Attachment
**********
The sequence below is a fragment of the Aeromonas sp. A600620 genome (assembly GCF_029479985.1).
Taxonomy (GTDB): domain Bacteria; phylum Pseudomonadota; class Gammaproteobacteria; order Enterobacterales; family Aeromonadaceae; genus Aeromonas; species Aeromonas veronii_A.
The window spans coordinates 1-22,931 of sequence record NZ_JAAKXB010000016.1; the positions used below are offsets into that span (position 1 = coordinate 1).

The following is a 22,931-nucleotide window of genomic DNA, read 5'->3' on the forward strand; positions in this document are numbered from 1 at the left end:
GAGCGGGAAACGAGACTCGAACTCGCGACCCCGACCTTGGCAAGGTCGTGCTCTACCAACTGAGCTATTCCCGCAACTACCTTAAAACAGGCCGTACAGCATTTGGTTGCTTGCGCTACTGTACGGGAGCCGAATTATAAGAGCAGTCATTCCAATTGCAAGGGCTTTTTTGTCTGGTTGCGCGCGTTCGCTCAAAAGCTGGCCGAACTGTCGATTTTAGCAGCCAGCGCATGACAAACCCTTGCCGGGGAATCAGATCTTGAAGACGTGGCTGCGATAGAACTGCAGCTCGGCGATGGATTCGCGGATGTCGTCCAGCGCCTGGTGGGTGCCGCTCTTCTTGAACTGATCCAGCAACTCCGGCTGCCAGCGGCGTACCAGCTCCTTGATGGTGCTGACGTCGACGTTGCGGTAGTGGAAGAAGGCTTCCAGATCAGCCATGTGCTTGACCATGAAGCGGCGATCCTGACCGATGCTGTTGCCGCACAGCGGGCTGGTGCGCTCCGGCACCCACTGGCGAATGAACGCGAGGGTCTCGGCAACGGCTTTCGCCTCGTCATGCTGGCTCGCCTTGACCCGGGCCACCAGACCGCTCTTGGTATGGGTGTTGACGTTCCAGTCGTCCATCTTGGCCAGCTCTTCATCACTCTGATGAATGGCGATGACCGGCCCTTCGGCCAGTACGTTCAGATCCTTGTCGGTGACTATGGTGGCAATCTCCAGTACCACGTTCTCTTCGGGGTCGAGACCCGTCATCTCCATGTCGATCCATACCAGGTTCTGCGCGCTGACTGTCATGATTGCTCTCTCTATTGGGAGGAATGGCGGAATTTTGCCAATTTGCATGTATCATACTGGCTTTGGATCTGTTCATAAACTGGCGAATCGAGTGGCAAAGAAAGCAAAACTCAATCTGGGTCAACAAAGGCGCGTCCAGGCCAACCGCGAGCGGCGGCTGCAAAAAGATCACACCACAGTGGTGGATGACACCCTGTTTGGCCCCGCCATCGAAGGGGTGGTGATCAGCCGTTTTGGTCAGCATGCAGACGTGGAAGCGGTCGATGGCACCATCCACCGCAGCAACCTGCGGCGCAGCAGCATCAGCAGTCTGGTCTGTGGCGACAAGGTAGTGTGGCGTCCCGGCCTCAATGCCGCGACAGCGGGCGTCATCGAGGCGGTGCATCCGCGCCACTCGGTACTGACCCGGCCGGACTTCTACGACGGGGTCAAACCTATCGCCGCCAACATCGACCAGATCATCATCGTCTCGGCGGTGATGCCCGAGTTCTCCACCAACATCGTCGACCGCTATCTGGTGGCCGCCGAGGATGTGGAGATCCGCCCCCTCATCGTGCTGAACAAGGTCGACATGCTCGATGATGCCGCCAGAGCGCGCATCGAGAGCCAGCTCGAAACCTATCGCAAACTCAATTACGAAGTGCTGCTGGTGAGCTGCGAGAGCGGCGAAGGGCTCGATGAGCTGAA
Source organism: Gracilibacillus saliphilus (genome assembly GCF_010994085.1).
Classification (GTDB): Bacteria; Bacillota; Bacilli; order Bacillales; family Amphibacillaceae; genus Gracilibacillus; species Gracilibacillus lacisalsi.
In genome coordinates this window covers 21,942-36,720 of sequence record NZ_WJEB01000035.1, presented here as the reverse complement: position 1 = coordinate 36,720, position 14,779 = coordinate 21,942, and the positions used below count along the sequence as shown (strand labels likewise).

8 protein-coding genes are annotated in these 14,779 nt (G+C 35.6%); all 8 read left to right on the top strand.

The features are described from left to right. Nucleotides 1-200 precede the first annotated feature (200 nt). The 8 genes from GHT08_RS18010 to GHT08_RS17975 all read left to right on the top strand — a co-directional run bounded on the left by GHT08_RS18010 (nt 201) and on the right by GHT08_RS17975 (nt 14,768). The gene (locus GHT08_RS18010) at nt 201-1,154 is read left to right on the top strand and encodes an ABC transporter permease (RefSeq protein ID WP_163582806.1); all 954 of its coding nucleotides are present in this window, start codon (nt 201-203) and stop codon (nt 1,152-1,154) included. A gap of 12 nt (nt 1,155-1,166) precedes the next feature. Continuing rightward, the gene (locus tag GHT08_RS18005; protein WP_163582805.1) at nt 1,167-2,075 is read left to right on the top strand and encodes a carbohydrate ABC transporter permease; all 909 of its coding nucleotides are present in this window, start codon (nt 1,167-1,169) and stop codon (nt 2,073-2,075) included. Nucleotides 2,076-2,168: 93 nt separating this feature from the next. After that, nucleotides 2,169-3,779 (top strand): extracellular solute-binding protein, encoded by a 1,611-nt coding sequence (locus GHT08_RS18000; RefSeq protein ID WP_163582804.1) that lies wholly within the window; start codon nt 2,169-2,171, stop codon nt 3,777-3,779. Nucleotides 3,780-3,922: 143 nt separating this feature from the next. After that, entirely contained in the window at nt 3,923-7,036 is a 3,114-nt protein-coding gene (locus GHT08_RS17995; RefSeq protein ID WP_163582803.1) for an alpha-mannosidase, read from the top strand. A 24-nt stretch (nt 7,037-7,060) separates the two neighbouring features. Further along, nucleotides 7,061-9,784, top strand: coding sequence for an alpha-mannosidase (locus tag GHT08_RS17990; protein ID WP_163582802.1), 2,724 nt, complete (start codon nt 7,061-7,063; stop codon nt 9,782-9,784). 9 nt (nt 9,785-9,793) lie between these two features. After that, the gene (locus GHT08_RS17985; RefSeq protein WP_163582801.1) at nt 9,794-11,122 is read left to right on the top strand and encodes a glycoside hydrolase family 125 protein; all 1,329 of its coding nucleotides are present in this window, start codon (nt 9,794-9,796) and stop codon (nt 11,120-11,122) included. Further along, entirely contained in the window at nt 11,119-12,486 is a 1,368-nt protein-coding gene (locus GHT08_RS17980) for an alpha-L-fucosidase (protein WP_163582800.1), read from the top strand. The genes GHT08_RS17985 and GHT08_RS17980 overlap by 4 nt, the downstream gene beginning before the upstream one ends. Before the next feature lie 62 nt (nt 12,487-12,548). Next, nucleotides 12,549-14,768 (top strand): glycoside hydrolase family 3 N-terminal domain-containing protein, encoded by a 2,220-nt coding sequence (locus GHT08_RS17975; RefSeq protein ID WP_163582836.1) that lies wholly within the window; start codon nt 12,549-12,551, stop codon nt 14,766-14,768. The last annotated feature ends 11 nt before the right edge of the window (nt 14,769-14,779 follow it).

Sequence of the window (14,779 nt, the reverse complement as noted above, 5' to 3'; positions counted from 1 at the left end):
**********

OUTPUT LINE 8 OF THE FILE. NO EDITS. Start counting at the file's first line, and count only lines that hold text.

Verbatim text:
In genome coordinates this window covers 21,942-36,720 of sequence record NZ_WJEB01000035.1, presented here as the reverse complement: position 1 = coordinate 36,720, position 14,779 = coordinate 21,942, and the positions used below count along the sequence as shown (strand labels likewise).